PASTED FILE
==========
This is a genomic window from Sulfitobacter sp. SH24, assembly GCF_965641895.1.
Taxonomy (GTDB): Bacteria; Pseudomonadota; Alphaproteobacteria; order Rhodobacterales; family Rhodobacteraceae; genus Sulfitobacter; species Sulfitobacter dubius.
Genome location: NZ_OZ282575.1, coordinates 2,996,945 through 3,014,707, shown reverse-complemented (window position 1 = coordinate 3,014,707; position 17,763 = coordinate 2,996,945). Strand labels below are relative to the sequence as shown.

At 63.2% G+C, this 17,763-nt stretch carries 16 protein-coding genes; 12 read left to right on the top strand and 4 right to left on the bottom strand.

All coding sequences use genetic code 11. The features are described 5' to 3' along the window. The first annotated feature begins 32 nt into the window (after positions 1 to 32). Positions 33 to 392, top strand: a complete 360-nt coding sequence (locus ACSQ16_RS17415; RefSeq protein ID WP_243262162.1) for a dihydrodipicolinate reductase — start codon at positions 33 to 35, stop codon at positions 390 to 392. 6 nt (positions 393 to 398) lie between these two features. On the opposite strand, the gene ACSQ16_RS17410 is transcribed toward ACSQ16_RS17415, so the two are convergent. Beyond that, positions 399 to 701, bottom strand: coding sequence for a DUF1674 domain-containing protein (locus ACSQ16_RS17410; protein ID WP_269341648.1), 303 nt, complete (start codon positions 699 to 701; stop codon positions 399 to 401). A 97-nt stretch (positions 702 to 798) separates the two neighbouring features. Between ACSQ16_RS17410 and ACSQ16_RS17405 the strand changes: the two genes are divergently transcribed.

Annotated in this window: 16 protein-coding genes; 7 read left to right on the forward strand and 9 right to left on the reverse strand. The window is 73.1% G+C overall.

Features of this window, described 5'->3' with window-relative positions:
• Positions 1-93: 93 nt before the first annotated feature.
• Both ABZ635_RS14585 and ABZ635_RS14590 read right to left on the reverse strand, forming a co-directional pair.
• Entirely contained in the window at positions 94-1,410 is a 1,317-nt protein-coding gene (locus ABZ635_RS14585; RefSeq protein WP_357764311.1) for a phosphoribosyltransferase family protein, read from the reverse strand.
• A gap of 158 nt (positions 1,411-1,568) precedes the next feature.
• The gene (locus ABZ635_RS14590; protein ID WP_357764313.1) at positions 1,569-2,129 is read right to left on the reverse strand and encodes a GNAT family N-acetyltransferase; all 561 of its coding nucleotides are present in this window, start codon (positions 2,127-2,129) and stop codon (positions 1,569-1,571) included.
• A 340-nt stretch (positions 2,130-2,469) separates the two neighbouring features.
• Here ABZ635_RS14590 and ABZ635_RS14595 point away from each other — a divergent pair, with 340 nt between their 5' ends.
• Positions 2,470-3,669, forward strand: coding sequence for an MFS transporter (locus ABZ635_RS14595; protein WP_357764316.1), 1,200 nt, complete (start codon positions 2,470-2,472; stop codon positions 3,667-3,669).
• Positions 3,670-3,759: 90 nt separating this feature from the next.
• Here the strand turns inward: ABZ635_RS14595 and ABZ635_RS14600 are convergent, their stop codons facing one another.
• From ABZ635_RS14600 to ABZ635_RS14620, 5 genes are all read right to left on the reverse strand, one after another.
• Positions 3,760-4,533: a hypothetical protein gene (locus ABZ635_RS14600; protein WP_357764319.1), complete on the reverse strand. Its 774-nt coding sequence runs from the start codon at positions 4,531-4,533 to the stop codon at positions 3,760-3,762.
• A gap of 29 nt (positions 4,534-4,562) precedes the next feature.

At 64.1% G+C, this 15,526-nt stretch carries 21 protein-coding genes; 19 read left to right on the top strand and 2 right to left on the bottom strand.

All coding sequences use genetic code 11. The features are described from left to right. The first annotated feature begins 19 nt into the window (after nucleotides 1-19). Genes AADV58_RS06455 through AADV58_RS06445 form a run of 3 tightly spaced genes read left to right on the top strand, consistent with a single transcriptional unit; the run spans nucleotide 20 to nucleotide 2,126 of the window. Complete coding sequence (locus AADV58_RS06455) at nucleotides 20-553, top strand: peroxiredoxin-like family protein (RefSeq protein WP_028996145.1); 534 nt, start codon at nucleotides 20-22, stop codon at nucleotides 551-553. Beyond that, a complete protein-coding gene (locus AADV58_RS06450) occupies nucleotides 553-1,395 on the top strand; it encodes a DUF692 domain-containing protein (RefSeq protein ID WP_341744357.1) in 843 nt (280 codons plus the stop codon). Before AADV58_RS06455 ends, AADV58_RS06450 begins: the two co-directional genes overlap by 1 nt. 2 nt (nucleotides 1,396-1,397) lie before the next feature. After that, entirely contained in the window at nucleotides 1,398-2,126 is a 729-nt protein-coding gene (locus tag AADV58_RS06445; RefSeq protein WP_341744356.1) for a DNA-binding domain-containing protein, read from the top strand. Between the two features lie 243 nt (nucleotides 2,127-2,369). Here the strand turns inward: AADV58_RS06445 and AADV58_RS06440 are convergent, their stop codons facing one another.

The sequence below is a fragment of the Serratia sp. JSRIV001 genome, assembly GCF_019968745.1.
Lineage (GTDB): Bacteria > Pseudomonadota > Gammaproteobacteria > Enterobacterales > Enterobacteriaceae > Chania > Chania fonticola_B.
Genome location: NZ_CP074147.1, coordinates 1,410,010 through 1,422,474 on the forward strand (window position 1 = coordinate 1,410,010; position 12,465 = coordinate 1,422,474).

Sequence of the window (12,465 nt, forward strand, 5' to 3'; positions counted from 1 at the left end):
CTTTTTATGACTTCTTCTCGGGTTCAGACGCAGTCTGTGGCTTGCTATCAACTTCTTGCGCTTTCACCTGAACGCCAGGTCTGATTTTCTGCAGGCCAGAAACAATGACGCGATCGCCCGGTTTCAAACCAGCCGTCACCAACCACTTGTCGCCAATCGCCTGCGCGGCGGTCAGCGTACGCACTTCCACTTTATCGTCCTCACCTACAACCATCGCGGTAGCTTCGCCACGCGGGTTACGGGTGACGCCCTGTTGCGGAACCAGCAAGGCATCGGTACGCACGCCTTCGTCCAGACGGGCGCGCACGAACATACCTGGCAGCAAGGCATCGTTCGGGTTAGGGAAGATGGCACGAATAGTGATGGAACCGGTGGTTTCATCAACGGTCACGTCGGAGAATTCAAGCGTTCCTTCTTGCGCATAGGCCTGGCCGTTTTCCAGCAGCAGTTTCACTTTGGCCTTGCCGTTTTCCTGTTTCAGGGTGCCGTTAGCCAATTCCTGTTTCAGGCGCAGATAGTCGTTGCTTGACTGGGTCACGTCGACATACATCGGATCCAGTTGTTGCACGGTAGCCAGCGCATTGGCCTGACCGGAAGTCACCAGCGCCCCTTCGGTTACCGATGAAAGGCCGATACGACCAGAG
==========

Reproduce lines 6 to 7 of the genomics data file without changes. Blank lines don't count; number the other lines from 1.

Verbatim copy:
Annotated in this window: 16 protein-coding genes; 7 read left to right on the forward strand and 9 right to left on the reverse strand. The window is 73.1% G+C overall.

Features of this window, described 5'->3' with window-relative positions: